The clean gene: It’s missing in my DNA

Posted 2/7/19

I pushed the shopping cart – we used to call them “buggies,” but that’s a word you rarely hear these days – from the back of my car to the designated depository area in the grocery store …

Please register for an account to continue reading

You can view up to 3 stories each month, then registration is required.

If you have an account with us, please log in below to continue.

Otherwise, please register for an account here. Registration is easy, and takes just a minute.

Please log in to continue

Log in

The clean gene: It’s missing in my DNA

Thanks for reading Chatham County’s leading news source! Please consider supporting community journalism by subscribing to the News + Record – you can do so by clicking here.


I pushed the shopping cart – we used to call them “buggies,” but that’s a word you rarely hear these days – from the back of my car to the designated depository area in the grocery store parking lot.

As I neared, I saw six carts left there in mish-mash fashion. Four regular-sized ones like the one I pushed were scattered about along with two smaller ones used by short-list shoppers, folks for whom a hand-held shopping basket was either too restrictive or unwieldy if weighed down by a gallon of milk.

I was struck by the positioning of the carts. They barely touched another, and none of the carts were pushed all the way in, up against the metal rod-like barrier designed to keep the carts herded.

The irksome, haphazard arrangement bothered me immensely. So, naturally, I gathered the five large carts (mine now among them) and nested them tightly together on the left-hand side of the designated area, then did the same with the two smaller carts on the right.

Having completed my task and surveyed my work, I noticed a gray-haired woman approaching from my right with her cart. I walked the few steps to politely collect it from her and nested it in along with the others.

“I bet you’re organized and neat at home, too,” she said, thanking me.

“Well…” I stammered, almost apologetically, caught off guard at her statement. “Actually, I’m not.”

Part of me wanted to launch into a defense and to explain to her this contradiction in my life – that yes, I did like order and neatness; however, no, I wasn’t orderly or organized in many of my practices. All I mustered, though, was: “I’m not really neat. I just hate it when people are lazy.”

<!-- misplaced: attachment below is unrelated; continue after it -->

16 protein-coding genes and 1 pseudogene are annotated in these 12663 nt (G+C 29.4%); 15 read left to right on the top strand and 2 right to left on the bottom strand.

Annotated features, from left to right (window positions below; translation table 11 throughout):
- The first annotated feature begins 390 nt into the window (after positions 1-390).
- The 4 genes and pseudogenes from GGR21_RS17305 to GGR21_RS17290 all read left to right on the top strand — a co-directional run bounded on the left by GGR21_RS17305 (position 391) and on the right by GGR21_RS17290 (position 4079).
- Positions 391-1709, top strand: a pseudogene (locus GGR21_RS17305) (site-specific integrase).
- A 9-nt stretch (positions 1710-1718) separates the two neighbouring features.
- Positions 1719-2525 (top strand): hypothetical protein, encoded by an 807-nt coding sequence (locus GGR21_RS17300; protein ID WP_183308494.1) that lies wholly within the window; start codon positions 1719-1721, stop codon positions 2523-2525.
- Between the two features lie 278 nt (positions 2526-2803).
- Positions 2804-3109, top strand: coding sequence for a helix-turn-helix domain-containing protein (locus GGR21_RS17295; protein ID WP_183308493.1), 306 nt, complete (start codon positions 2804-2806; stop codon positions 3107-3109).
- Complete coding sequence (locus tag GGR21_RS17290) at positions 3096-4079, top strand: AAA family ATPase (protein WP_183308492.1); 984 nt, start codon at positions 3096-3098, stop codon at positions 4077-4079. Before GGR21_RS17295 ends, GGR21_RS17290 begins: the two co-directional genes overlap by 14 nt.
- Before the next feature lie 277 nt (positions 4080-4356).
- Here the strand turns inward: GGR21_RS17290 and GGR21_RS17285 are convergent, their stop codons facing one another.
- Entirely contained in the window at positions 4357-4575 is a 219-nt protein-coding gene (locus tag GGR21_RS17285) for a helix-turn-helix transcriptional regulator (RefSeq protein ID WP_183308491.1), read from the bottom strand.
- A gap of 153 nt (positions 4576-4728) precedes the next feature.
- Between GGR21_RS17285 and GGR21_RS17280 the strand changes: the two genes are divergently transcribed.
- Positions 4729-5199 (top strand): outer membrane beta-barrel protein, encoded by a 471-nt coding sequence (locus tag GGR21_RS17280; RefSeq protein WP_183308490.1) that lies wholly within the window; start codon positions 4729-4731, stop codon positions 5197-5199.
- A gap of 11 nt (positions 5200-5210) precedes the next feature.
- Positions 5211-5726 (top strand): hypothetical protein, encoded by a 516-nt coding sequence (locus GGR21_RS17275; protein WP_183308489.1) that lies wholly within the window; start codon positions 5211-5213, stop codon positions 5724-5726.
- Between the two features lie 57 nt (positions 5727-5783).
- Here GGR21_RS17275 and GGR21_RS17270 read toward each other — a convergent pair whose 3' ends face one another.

That was true. Among my greatest peeves are abandoned shopping carts and trash tossed out of car windows; to me they represent the height of laziness and ridiculousness. But flipping the coin, high on the list of obsessions I wish I had, but sadly don’t, is being a neat freak.

There has to be a correlation between neatness and industriousness, just like there’s one between slovenliness and laziness. However, what about those of us for whom those wires seem to have gotten crossed? Those of us who abhor clutter and do things like picking up stray bits of trash and refuse and collecting wayward shopping carts, but have living and working spaces that, as our moms frequently reminded us, “look like a pigsty!”?

Trot out your “Cleanliness is next to Godliness” placard and I’ll show you the one I carry, the one that says, “A clean desk is the sign of a sick mind.”

I’m not sure I believe that, because I’d love to be counted among the neat-freaks. And I wish I’d have inherited more of the clean gene, because we had plenty to pass around in my family. Both my mom and dad were fastidious as they come, and to this day my mother has an obsessive nature when it comes to cleanliness and neatness – so obsessive that we joke about it in front of her. “You can eat off her floor” doesn’t begin to describe it; she’s a retired nurse and I’m not exaggerating by saying you could perform surgery anywhere in her house, even her garage, without scrubbing up.

And my lone sibling, my dear sister Belinda, has carried on that family trait. I honestly don’t know a neater, cleaner, more organized person. She and her husband Billy don’t have children, but they’ve always had dogs – big dogs, usually Labradors, who live inside. Even so, hers is the type of house that, if she found out a visiting dignitary was showing up in an hour with an entourage of finicky aides, the only finger she’d have to lift would be to put away the already-clean dishes stacked carefully and logically in her dishwasher.

She got a double-dose of the trait, but I guess that’s the nature of our nature. If any of the neat genes were left over for me, they probably inexplicably got tucked away in a drawer or cabinet somewhere.

I’m thinking about asking Belinda to come over and find it for me, but you can understand my reluctance. Our drawers and cabinets, after all, are where we stash our mess in preparation for her visits.

The neat gene? Maybe I just need to look harder the next time I’m the grocery store parking lot.


No comments on this story | Please log in to comment by clicking here
Please log in or register to add your comment